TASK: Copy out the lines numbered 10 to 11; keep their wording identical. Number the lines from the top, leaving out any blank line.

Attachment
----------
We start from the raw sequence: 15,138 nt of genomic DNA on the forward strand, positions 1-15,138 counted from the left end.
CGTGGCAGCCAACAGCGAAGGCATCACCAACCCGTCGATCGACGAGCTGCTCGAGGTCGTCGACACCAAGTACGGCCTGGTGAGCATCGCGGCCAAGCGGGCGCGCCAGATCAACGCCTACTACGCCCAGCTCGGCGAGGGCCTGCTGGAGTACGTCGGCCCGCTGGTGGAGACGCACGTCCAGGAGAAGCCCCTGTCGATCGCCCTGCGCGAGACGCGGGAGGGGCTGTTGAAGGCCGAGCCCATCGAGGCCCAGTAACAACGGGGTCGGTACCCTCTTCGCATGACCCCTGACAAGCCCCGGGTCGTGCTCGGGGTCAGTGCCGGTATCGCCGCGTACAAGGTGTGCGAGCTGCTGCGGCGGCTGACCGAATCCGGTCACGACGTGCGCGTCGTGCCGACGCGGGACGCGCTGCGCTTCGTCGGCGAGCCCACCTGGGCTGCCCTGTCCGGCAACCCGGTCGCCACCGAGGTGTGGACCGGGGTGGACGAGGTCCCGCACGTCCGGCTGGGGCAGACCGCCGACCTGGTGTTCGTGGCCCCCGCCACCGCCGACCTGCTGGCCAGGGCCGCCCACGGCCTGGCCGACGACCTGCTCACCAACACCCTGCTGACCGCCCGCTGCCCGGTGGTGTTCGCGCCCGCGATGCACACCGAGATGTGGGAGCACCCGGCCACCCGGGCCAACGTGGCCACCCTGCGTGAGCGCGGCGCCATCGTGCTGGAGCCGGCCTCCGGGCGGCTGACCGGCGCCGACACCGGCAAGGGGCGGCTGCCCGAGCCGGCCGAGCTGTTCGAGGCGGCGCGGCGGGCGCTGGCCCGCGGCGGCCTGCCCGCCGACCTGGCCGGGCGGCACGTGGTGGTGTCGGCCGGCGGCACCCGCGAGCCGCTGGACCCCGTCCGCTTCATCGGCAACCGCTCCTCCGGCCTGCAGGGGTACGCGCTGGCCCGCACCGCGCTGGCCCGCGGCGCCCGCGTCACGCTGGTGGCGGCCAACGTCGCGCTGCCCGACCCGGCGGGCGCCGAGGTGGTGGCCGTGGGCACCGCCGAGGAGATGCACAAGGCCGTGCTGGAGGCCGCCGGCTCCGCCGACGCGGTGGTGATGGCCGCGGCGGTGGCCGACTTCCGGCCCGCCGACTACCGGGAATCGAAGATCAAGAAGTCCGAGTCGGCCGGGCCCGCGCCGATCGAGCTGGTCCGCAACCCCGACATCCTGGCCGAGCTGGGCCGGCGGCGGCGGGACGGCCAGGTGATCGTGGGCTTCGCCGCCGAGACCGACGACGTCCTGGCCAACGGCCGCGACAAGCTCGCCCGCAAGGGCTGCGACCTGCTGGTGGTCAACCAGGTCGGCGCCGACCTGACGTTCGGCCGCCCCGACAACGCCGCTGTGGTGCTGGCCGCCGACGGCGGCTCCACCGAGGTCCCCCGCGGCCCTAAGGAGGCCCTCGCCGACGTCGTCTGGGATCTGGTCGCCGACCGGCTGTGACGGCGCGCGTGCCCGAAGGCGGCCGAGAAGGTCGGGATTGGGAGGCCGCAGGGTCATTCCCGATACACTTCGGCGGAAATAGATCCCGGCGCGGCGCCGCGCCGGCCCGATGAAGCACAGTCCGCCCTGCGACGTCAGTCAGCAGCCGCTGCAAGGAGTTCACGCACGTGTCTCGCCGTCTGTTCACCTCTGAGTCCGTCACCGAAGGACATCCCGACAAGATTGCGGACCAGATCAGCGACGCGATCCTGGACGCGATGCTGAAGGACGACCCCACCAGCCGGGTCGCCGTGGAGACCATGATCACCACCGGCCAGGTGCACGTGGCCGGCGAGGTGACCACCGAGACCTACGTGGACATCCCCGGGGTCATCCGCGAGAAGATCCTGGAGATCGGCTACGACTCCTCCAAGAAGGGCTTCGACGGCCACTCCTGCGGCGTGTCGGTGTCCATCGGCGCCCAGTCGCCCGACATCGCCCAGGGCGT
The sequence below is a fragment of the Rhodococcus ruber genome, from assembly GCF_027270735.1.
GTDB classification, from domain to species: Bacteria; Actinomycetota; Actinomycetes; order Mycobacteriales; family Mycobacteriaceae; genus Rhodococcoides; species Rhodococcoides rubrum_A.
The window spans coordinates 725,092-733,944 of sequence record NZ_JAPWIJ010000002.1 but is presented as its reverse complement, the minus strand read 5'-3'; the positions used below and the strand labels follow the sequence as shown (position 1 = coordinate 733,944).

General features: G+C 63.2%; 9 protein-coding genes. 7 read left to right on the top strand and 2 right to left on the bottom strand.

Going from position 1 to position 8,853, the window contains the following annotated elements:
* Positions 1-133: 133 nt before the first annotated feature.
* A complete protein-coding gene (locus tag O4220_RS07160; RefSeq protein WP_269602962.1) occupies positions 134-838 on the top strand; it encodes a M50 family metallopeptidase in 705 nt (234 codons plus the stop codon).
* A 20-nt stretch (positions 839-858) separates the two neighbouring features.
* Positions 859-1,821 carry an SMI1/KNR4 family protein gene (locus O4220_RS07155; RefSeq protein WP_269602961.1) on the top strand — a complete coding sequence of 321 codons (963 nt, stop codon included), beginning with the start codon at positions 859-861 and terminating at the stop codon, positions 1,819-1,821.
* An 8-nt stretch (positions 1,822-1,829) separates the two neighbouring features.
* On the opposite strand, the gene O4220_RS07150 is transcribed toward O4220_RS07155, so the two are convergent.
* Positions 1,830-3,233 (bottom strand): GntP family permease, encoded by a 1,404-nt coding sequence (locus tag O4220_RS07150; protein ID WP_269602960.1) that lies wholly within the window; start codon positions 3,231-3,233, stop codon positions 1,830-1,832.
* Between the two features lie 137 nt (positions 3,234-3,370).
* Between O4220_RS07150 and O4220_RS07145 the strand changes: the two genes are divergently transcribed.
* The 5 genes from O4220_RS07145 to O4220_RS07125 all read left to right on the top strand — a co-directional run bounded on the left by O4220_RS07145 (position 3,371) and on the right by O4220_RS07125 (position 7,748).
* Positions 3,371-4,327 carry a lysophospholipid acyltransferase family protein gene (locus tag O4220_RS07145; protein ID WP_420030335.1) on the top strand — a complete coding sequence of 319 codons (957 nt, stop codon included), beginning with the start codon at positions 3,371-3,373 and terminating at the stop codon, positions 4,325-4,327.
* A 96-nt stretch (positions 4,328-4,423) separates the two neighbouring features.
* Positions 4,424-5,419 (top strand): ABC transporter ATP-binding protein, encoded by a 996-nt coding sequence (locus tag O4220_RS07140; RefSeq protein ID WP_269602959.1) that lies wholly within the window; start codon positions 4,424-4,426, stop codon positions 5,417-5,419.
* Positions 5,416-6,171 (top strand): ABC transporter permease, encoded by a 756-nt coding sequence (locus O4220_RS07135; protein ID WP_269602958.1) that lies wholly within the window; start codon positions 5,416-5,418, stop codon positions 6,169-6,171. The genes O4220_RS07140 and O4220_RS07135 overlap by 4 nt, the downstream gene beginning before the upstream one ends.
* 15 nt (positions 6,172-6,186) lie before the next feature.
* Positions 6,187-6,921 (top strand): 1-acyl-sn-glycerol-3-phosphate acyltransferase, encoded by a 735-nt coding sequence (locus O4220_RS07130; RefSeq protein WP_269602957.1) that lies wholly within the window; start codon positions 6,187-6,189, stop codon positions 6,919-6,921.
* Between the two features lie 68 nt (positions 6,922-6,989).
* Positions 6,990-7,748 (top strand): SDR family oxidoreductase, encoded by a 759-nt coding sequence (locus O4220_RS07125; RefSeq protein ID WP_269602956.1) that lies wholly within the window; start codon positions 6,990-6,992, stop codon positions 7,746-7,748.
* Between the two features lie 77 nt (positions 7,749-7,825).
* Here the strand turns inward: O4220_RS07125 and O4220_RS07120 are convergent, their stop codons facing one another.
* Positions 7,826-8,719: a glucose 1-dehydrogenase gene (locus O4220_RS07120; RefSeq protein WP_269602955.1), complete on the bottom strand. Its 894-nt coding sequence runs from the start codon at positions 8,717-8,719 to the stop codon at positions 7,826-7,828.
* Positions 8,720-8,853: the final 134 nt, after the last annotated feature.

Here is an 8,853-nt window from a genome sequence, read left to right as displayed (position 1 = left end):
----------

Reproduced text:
* A 20-nt stretch (positions 839-858) separates the two neighbouring features.
* Positions 859-1,821 carry an SMI1/KNR4 family protein gene (locus O4220_RS07155; RefSeq protein WP_269602961.1) on the top strand — a complete coding sequence of 321 codons (963 nt, stop codon included), beginning with the start codon at positions 859-861 and terminating at the stop codon, positions 1,819-1,821.